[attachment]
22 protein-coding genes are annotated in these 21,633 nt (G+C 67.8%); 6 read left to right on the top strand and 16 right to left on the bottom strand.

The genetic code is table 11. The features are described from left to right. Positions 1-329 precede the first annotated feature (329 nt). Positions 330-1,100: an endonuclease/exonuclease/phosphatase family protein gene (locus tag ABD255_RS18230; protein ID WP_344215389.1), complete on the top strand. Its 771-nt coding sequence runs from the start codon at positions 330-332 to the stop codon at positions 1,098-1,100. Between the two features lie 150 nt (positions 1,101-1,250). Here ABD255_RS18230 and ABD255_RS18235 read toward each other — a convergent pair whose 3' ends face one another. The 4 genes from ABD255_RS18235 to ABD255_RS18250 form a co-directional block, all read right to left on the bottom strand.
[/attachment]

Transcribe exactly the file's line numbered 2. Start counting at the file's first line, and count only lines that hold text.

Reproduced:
The genetic code is table 11. The features are described from left to right. Positions 1-329 precede the first annotated feature (329 nt). Positions 330-1,100: an endonuclease/exonuclease/phosphatase family protein gene (locus tag ABD255_RS18230; protein ID WP_344215389.1), complete on the top strand. Its 771-nt coding sequence runs from the start codon at positions 330-332 to the stop codon at positions 1,098-1,100. Between the two features lie 150 nt (positions 1,101-1,250). Here ABD255_RS18230 and ABD255_RS18235 read toward each other — a convergent pair whose 3' ends face one another. The 4 genes from ABD255_RS18235 to ABD255_RS18250 form a co-directional block, all read right to left on the bottom strand.